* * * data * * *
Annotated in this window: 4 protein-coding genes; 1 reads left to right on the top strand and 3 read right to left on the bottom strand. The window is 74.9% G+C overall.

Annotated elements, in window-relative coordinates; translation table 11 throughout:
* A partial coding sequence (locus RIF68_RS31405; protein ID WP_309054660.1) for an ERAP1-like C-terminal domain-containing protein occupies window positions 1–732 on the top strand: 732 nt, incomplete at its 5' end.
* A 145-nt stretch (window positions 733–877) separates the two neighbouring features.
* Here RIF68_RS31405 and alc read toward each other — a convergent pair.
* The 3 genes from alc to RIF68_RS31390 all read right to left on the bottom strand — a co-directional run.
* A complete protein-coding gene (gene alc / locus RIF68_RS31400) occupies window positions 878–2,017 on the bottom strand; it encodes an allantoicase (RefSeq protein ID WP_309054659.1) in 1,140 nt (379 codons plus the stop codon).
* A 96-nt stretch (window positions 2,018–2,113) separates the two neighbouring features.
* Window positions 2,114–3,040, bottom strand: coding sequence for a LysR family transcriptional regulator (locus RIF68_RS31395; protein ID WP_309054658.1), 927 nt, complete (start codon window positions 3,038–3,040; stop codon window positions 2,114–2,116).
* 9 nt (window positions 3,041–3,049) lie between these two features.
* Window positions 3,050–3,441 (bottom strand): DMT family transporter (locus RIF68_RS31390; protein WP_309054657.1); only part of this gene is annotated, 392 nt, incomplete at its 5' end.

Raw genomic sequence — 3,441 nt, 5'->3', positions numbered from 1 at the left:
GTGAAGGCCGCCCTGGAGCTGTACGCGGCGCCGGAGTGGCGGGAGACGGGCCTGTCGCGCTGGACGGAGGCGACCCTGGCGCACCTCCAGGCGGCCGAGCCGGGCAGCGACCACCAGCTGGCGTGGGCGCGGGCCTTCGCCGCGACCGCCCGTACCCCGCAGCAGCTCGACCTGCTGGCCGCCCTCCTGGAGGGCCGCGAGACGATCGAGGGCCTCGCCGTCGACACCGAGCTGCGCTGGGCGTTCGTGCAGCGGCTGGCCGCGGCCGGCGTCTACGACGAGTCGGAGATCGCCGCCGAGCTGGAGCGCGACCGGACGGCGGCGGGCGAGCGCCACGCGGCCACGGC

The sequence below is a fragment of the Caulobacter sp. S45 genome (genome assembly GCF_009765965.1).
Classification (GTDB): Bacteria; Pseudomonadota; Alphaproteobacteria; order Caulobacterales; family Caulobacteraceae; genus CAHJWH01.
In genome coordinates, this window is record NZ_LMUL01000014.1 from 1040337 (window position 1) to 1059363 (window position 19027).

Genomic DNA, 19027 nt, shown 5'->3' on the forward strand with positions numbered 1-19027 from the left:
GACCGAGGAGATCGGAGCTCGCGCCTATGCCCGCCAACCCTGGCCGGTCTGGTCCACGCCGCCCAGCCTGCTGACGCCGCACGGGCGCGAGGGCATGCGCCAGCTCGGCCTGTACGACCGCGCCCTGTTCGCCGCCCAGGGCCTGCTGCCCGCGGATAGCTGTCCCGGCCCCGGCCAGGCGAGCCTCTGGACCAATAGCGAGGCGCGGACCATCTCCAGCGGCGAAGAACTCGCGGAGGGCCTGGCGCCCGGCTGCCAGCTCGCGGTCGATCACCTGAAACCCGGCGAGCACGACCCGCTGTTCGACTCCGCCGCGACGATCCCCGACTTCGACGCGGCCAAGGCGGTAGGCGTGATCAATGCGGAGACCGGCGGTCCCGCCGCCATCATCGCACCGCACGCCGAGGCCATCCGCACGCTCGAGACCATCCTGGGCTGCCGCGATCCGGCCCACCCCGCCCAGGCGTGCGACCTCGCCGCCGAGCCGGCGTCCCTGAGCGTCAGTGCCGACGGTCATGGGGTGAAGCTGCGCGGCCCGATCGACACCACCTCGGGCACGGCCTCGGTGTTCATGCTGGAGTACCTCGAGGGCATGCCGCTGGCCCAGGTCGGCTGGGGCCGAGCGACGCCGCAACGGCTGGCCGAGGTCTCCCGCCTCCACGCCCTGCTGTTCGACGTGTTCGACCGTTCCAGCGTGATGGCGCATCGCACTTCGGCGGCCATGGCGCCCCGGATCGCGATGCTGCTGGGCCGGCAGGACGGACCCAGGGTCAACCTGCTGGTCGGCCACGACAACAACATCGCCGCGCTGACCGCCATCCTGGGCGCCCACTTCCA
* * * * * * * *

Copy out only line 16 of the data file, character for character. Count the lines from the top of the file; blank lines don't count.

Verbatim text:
In genome coordinates, this window is record NZ_LMUL01000014.1 from 1040337 (window position 1) to 1059363 (window position 19027).